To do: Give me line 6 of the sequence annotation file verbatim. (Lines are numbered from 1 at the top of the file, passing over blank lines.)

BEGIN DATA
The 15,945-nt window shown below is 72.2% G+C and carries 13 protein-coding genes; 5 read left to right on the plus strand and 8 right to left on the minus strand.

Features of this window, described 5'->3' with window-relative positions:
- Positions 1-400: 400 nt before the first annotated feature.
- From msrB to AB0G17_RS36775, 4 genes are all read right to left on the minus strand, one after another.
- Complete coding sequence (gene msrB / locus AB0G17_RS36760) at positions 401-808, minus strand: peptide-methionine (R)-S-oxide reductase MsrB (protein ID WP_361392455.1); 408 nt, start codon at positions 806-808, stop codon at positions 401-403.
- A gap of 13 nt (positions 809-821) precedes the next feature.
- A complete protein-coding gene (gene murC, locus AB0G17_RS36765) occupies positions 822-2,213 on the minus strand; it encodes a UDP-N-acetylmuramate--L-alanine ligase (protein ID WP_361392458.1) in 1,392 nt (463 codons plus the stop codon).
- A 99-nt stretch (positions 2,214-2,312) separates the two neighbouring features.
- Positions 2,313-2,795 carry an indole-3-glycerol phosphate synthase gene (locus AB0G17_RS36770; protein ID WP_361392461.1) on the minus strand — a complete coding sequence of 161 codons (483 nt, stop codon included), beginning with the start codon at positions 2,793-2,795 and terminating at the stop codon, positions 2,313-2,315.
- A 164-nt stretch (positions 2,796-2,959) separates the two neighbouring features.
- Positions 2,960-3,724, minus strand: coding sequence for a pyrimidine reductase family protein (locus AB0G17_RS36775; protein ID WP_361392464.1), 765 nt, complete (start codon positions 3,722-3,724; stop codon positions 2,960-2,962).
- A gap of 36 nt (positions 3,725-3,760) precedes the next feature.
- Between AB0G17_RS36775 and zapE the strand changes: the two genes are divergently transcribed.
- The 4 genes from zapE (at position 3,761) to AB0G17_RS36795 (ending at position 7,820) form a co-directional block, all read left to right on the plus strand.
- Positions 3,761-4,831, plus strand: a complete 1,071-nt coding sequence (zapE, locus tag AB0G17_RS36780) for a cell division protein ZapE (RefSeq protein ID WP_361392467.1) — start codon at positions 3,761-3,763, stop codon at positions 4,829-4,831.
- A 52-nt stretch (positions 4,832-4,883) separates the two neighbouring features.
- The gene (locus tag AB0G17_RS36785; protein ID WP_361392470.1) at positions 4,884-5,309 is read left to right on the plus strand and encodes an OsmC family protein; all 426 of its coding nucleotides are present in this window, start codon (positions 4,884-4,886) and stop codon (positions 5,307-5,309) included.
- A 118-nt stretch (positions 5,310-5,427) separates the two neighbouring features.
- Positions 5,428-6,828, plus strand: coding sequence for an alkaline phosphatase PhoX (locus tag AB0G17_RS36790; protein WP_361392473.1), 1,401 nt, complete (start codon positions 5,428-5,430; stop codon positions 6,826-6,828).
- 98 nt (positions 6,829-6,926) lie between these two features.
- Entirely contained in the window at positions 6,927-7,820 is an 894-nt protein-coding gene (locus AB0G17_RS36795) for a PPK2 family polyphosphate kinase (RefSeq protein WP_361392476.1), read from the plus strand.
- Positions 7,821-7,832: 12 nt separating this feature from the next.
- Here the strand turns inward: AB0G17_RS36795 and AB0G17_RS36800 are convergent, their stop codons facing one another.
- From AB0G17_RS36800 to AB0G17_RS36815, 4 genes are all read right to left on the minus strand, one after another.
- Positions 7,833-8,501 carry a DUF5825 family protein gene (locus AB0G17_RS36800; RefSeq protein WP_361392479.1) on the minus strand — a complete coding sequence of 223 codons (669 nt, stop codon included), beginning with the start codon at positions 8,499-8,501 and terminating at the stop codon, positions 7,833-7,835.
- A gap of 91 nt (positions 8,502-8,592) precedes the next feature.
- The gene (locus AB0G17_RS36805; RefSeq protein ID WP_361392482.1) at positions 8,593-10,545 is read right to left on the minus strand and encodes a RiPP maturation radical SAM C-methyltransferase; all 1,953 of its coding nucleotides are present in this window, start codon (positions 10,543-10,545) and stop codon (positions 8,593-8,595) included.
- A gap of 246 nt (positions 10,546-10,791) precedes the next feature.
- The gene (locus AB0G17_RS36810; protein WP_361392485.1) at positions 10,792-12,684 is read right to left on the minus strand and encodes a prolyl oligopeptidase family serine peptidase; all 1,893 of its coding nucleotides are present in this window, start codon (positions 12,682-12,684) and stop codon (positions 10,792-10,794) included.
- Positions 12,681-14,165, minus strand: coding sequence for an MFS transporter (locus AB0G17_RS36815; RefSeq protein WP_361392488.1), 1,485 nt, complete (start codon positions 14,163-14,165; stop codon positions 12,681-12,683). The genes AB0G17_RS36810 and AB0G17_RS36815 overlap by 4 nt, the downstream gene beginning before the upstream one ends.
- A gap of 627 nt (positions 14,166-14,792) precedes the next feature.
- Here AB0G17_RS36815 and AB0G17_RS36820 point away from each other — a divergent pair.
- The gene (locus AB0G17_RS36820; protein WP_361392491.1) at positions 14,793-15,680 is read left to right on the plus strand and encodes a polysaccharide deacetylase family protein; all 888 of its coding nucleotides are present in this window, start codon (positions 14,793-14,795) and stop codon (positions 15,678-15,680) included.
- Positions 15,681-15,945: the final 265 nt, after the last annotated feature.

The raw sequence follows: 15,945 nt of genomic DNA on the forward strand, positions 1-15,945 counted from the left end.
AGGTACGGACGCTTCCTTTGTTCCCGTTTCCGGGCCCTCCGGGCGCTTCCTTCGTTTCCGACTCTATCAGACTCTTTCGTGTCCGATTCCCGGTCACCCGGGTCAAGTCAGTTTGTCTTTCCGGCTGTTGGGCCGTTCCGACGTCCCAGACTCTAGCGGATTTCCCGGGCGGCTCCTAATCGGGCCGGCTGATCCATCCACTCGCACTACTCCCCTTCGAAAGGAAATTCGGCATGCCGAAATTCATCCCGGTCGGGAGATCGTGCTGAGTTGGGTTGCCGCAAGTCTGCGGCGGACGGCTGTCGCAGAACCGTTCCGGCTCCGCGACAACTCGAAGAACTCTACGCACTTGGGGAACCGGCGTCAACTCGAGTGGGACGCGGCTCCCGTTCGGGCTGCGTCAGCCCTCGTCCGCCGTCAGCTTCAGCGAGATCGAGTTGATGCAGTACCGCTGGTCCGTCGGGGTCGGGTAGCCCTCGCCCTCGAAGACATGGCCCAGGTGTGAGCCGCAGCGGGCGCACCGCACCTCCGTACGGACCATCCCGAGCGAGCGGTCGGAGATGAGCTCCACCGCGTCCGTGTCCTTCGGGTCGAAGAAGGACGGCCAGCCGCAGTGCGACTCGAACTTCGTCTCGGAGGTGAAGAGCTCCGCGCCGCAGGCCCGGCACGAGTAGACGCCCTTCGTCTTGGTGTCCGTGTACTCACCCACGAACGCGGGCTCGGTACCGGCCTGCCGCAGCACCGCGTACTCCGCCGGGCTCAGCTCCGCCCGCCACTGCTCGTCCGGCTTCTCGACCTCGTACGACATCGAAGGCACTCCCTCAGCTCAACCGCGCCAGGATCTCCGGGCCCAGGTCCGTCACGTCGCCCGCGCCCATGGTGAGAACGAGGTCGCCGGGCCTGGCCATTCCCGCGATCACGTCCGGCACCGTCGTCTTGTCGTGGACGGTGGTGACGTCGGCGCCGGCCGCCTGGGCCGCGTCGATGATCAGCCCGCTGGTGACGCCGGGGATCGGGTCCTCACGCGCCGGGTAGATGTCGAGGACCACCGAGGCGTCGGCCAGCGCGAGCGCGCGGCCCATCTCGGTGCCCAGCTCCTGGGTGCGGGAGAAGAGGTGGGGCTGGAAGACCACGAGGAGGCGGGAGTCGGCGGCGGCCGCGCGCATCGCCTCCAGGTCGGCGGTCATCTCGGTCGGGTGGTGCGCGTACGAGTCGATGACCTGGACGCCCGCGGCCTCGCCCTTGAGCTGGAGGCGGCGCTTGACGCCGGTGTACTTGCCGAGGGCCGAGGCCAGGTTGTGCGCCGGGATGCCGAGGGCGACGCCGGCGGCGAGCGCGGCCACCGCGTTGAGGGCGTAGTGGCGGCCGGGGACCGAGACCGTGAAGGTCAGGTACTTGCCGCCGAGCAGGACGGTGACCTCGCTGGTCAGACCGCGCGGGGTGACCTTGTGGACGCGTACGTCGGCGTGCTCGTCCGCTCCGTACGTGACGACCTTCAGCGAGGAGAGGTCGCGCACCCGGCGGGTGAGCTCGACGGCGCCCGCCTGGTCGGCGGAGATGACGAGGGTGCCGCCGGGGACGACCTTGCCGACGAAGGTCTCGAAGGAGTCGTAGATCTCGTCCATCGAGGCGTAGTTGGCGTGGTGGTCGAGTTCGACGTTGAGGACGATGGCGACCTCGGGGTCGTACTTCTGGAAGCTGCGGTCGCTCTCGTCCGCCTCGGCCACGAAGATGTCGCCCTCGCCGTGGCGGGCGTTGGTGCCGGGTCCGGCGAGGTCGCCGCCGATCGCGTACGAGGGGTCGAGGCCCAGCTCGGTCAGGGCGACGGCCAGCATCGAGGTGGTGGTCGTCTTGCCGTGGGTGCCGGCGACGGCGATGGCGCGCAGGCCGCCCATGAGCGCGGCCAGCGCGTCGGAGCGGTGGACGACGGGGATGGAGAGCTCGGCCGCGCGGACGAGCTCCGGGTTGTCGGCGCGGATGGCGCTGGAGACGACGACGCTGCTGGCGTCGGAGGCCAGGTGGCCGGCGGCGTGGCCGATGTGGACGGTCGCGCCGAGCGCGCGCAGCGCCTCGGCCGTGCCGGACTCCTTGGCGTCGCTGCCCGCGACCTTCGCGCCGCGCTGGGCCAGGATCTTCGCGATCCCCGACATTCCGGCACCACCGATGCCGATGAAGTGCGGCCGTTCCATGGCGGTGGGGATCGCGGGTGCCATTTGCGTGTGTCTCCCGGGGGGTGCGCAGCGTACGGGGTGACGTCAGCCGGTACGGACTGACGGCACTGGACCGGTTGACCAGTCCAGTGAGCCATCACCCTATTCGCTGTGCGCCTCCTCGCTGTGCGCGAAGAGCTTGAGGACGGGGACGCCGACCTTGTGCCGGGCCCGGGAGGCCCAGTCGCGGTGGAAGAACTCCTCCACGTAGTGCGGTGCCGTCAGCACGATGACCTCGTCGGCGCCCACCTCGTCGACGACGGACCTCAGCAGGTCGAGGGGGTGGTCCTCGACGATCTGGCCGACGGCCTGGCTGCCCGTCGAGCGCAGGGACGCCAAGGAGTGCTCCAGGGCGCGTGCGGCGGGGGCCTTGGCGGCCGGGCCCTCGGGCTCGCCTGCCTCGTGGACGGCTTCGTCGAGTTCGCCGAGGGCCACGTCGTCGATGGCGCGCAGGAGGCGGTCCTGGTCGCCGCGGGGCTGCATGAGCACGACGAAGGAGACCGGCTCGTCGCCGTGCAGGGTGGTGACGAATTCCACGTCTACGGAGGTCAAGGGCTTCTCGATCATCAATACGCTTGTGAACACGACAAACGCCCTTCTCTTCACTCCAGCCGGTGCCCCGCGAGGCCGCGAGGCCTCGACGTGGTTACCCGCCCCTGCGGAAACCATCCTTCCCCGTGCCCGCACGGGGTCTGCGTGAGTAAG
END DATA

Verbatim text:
- A gap of 13 nt (positions 809-821) precedes the next feature.